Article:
Amanda's beauty tip of the day:  A baby washcloth is great for exfoliating your face.  Use gentle pressure and don't forget to get under your chin.  

Friday, January 4, 2013

Back in the saddle! Hang on tight!

I got a paying job! 

Culinary school:  completed with a 4.3 GPA on a 5.0 scale!

Externship:  400 hours completed!  Very positive reference obtained!  Many thanks to the cool boss at the cupcakery for taking me on! 

Employment in my field:  secured!

Go me!

Can I just say that starting a third career at the age of 40 is nerve wracking?  I was the oldest in my culinary class by 10 years.  In most cases, I was old enough to have given birth to my classmates.  I said this a lot, usually shaking my finger at the person I was talking to while saying "I'm old enough to be your mom!"

And I have children. I didn't have the freedom to go work nights at any of the fancy schmancy places downtown for my externship.  I needed morning hours for the two mornings I had available to me to actually work.  Luckily, I found a mentor in the owner of the bakery where I worked for free making cupcakes and icings 2 mornings a week. 

I was able to parlay my experience at the bakery and my schooling into a job offer with an upscale grocery store.  I'll be in the bakery, making all the fresh baked yummies you see.  Breads, donuts, muffins, cookies, danishes, bagels and all those good things. 

When I received the call from the regional recruiter, she emphasized that the bakery position required time management skills and it was physical work.  Lifting bags of flour, working with huge mixers, deep frying donuts on a big scale were all things mentioned.  I said I'd still like to come in and interview.

At the interview, it was again stressed that there was a timetable to be followed, time to be managed, problems to be solved.  I said I'd like to give it my best try. 

The next day, the recruiter called again with a sad tone to her voice.  My phone's earpiece doesn't work anymore, I have to put my calls on speaker.  I did that and went into my bedroom where I could hear.  Based on her tone of voice, so apologetic, I shook my head at The Husband mouthing "I didn't get it." 

Then she told me they wanted to go ahead with hiring me.  I said "Fantastic!"

In her sad voice she asked me how I'd felt after the interview.

"Well, I felt like it went well.  I did all that second guessing that everyone does after a job interview, wondering if I should have answered questions differently and stuff like that. But I felt fine."  I answered.

"You weren't scared?"  she asked.

"Um, no.  I think it was a realistic representation of what I should expect." 

"Okay. Well, maybe they're trying to make it sound worse than it is so when you get there you'll be surprised that it's easier." 

Since I was hired so close to the end of the year, the process of getting me in for training took three weeks.  Which brings me to a start date of this coming Monday.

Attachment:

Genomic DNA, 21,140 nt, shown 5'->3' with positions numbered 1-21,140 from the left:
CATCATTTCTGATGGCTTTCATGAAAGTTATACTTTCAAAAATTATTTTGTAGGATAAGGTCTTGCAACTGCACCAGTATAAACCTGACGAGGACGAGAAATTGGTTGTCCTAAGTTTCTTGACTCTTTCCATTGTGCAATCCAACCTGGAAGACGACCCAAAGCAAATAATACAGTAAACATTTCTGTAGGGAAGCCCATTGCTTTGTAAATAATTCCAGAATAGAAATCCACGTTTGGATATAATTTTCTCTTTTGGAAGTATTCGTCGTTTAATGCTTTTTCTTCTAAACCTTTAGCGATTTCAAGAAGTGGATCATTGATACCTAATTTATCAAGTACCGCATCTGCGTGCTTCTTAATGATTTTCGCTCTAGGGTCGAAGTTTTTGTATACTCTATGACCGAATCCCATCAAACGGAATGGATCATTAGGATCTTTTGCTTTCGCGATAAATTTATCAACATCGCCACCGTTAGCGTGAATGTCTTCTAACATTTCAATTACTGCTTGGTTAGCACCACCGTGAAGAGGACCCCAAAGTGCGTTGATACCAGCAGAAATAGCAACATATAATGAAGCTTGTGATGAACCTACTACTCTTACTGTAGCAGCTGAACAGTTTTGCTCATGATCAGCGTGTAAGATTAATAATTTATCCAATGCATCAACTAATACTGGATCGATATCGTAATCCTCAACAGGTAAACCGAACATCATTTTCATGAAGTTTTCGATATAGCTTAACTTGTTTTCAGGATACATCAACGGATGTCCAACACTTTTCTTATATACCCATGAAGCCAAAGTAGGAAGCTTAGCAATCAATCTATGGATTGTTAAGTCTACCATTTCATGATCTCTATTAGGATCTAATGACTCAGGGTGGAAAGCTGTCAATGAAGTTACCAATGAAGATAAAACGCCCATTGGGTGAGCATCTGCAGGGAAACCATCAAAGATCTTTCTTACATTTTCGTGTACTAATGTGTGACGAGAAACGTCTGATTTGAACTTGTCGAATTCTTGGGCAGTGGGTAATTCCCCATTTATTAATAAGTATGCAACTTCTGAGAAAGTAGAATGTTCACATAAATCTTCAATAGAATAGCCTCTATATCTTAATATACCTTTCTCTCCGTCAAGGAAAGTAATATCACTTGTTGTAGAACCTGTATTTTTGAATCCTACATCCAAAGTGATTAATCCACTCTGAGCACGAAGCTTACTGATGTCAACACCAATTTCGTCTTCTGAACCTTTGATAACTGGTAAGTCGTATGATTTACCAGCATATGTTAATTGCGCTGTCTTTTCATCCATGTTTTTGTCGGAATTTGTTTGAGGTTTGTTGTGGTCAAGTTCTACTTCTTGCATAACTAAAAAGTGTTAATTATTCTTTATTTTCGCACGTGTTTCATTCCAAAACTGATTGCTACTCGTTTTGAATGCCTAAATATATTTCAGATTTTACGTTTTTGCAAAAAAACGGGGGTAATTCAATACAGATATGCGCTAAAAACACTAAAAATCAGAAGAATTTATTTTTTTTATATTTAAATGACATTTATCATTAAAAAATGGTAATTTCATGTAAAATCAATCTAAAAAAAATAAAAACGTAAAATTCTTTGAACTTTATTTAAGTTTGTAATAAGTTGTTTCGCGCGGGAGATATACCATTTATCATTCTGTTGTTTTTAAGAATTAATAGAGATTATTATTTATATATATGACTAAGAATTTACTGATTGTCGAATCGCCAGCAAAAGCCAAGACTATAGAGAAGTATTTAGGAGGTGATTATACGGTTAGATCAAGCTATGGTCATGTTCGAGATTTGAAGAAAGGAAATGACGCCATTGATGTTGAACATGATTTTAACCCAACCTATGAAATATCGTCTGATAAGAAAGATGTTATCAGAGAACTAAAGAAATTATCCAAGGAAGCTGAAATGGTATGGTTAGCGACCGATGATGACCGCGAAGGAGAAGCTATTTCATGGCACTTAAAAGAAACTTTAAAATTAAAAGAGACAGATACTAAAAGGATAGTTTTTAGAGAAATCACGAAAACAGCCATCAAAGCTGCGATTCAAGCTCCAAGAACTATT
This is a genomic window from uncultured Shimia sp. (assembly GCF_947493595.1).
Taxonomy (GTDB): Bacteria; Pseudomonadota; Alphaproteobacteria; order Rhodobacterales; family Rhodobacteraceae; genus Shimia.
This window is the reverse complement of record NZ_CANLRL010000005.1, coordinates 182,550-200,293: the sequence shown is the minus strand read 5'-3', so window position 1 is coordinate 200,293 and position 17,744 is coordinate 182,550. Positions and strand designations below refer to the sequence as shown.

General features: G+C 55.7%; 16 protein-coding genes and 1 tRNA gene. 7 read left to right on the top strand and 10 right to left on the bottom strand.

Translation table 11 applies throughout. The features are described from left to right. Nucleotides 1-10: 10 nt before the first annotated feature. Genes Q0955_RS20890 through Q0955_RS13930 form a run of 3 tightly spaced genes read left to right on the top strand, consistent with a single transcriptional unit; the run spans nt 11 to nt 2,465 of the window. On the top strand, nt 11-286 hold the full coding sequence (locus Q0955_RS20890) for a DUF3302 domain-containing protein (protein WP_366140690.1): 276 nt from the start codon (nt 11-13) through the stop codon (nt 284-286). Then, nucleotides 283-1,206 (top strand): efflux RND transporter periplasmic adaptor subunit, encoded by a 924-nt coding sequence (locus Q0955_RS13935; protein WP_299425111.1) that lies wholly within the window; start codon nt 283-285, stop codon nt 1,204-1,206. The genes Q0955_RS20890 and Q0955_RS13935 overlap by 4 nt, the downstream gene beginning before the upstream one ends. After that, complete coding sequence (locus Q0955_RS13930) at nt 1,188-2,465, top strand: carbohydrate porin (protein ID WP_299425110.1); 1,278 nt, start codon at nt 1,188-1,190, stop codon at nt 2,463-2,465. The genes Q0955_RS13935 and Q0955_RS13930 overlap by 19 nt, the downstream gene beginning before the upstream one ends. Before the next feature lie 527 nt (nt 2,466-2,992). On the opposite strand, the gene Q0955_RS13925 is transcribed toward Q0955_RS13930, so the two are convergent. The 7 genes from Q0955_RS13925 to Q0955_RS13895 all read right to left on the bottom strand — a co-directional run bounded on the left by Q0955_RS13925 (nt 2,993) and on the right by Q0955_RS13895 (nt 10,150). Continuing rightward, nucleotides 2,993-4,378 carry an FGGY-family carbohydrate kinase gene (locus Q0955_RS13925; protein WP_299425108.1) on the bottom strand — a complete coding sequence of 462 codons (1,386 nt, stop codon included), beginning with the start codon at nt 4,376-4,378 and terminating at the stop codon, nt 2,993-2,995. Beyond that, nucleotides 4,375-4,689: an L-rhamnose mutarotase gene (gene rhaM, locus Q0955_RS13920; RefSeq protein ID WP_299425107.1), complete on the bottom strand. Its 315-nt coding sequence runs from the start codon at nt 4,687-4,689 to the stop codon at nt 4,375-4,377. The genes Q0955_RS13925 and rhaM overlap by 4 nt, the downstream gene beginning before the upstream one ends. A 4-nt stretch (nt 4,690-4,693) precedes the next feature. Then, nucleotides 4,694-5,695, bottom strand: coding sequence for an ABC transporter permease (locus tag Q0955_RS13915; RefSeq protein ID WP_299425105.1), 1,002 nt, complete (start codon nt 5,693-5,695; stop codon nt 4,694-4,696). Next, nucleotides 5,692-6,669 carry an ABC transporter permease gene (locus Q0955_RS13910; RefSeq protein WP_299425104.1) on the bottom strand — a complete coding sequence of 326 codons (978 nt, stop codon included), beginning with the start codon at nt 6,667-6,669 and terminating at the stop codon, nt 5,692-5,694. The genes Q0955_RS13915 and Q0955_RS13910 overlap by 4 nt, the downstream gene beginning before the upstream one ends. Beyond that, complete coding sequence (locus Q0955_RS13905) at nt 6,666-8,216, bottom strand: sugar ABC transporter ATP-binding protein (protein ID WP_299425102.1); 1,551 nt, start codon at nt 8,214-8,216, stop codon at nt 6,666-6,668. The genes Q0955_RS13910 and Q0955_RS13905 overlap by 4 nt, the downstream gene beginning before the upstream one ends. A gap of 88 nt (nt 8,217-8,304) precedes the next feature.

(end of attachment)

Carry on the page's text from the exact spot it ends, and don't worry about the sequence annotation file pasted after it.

At 2 a.m.

Yep, I'm a baker, I work baker's hours.  2 a.m.-10:30 a.m., 3 a.m. - 11:30 a.m and 4 a.m. to 12:30 p.m. are the hours I'm going to be working the majority of the time.  It's full time, which is going to be a HUGE financial change for us.  But I'm going to be T-I-R-E-D for the month of January. 

Once I can get my sleep schedule worked out it'll be better, but the first 4-6 weeks will be rough.

Being the smart cookie I am, I looked up the health hazards of shift work.  Did you know there are health hazards associated with shift work?  There are.  These include increased risk of breast cancer, sleep disorders, headaches, stress and increased appetite.  These won't be too much of a worry, other than me getting myself onto the new schedule, since I won't be on rotating shift work.  (going from graveyard to swing to days to graveyard to swing to days)  It would appear that exposure to sunlight and lack of melatonin are going to be the things I need to be concerned with.  And I'll need to make sure I have proteins in the mornings. 

I'm excited to be starting something new and I'm scared to death.  Excited because I'm glad to be bringing some money in after almost 12 years of being a stay at home mom.  And scared because it's new and I'm a little nervous about the picture they painted for me.  What if I can't keep up?  What if I can't pick stuff up?  What if I destroy an entire batch of something?  Oh noes!  I'll get fired!  I'll have to hand over my paycheck to cover the damage!  AAAAHHHH!!!

Again, Shel Silverstein's whatifs strike. You can read the poem here....

There's also the issue of when The Husband and I will be able to spend time together.  It's going to have to be scheduled because I'll be going to bed when the kids do, if not before.  Melatonin is going to be my friend for awhile. 

One other thing is concerning me.  We're going to have to get used to living in filth.  Since I won't be home to make my feeble attempts to pick up after everyone, this place is going to just fall into ruin.  Laundry won't get done, dishes will stay dirty and the dog hair will collect in drifts along the base boards.  I'm not looking forward to it, but I may need to let it go until the family decides they don't like it and will pitch in with the chores.  Yes, I can force the children, but I may not have the energy to make that happen.  Even bribing them with allowance doesn't help.  They'd prefer to be poor and lazy instead of having discretionary cash and doing chores. 

It's going to be great.  I'm going to do well in my new place of employment.  The money will allow us to take a big breath and get things taken care of we've had to put off due to lack of funds.

Meanwhile, I'm going to paint while I can.

Amanda's beauty tip of the day:  The cold weather and the dry air caused by central heating is going to dry out your skin.  If you have dry skin, use a moisturizer.  If you have problem skin that breaks out with a moisturizer, step up your exfoliation.  And drink more water!  You'll need it.